Cows adapt quickly to grazing

In 2013 Lely Farm Management Support commenced a research study involving 500 Dutch Astronaut farmers. 200 of these farmers put their cows to out to graze. Most of them− 40%−opened the barn doors in May. The study analyzed the effect of introducing grazing. A comparison was made between the month prior to the start of grazing, in which the cows were still indoors and the month in which grazing was introduced. The first month after the cows started to go to the pasture was also taken into account.

Management, Grazing, T4C & InHerd

A good grazing setup with automatic milking requires some specifications in order to ensure enough voluntary milkings. A selection gate like the Grazeway belongs to the basics. This selection gate steers the cow into the correct field or back into the barn. From the moment the cows started to go to the pasture the number of milkings only decreased by 2% to 2.56 milkings/cow/day (figure 1). These minor changes were caused by changes to both the distance between the robot and the pasture as well as the ration. The number of refusals, a monitor of good visit behavior, also decreased. They dropped from 3.4 to 2.7 refusals (Figure 1). The cows were still very motivated to visit the robot. So, although the introduction of grazing brought changes to visit behavior, good results were still achieved. It is important to understand how cows’ motivation to visit the robot changes. In an indoor system, cows are motivated by the concentrate fed in the robot. In a grazing system the palatability of the fresh grass can be used as motivator. The reward for visiting the robot is the chance to access a new field of fresh grass. 

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Figure 1.1
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Figure 1.2

If cows switch to a different ration, this will affect concentrate intake. One of the reasons for grazing is to fully utilize the high nutritional value of fresh grass and therefore reduce the amount of concentrate. The amount of concentrate per 100 kg milk decreased from 21 to 20 kg (Figure 2). On an average farm with 4000 kg milk/robot/day this means a saving of 40 kg of concentrate. That could reflect $11.42/day. The different visit behavior of the cows also responds in a slightly higher percentage of rest feed. This rest feed reflects the amount the cows were not able to eat. It does not mean leftovers in the feed bin. Pay attention to the cows that visit the robot less often and therefore have no opportunity to eat all their concentrates.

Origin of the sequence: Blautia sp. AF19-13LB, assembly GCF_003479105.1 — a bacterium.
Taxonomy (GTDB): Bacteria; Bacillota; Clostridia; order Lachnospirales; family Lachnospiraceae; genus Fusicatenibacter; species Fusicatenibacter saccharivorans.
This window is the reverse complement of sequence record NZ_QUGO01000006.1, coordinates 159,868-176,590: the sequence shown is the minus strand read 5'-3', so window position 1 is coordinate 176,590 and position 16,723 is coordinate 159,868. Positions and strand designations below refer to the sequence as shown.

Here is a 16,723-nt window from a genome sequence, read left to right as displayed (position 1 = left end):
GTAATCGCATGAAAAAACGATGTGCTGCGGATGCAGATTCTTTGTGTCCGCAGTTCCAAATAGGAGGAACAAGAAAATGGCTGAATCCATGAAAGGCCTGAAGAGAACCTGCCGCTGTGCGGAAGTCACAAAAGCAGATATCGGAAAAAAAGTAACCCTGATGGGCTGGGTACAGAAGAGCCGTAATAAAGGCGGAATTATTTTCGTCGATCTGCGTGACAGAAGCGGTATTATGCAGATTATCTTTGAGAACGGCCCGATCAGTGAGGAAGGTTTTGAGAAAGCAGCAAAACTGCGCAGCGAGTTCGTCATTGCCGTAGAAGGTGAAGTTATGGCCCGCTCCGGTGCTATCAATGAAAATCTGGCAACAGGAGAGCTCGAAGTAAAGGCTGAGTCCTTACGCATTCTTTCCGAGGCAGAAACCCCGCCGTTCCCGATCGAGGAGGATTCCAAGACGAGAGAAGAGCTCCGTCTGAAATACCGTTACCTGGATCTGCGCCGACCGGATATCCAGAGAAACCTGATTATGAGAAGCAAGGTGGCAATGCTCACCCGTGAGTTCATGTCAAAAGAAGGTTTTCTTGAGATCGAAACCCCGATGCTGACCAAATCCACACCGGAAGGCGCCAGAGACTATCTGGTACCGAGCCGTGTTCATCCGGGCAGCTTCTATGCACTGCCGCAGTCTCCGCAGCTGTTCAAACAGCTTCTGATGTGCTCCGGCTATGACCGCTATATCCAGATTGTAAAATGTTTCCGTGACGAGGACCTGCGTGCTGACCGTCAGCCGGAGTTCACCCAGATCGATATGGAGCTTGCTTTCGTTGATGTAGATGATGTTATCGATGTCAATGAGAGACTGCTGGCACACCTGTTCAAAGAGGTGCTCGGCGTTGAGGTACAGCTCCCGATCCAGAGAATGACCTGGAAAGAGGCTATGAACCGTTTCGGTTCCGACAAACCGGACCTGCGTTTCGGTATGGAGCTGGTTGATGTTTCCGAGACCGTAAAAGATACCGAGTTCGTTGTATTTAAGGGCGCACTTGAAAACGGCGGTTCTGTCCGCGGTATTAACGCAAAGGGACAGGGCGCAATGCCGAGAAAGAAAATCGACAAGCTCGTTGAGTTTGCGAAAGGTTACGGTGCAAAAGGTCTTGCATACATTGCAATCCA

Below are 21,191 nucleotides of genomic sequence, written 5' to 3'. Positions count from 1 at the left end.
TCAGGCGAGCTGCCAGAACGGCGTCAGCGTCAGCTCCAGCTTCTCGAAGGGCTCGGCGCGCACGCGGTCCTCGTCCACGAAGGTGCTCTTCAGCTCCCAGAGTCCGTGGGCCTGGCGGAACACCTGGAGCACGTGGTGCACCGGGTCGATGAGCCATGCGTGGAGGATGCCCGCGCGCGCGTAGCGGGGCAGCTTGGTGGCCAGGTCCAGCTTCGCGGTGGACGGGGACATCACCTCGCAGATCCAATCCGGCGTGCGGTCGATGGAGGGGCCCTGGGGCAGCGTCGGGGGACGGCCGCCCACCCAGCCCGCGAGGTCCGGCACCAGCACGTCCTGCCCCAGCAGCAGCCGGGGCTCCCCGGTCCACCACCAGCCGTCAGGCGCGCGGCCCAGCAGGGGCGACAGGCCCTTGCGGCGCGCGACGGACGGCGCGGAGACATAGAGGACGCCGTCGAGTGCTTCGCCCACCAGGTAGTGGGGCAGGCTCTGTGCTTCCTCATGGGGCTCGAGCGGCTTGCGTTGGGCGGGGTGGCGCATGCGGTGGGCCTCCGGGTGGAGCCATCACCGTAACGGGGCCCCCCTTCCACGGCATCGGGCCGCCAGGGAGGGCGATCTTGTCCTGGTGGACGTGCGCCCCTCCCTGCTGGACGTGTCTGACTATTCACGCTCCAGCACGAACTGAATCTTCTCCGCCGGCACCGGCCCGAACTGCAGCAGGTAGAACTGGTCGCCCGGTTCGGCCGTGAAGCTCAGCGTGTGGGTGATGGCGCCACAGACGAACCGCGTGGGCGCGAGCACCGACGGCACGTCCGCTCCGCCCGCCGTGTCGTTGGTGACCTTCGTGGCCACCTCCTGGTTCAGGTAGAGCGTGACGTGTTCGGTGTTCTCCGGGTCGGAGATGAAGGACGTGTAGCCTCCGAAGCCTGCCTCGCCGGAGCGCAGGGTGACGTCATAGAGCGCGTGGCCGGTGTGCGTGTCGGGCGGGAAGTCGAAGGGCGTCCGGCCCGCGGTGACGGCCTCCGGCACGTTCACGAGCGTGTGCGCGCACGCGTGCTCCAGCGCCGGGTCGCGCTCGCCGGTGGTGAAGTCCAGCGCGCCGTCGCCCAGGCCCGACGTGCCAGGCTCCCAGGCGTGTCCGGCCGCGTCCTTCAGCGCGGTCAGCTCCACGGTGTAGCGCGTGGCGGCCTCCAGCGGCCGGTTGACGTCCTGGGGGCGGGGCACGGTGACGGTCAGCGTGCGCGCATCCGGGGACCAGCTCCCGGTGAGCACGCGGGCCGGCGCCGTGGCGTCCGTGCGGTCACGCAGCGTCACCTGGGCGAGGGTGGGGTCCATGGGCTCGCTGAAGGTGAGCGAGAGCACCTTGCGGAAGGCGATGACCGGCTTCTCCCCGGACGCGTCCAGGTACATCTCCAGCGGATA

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Figure 2.1
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Figure 2.2

You will notice that the visit behavior of the cows will change slightly when they are grazing. This is not necessarily a negative development, but it is important to keep an eye on the concentrates. Figure 2 shows a slight decrease in concentrates per 100 kg milk, along with an increase in the percentage of rest feed. Use the possibilities offered by fresh grass and adapt to the changes it might bring with regard to management. If you would like to know more, you can either find more information on grazing here, or you can contact your local Farm Management Support Advisor.

Lely Farm Management Support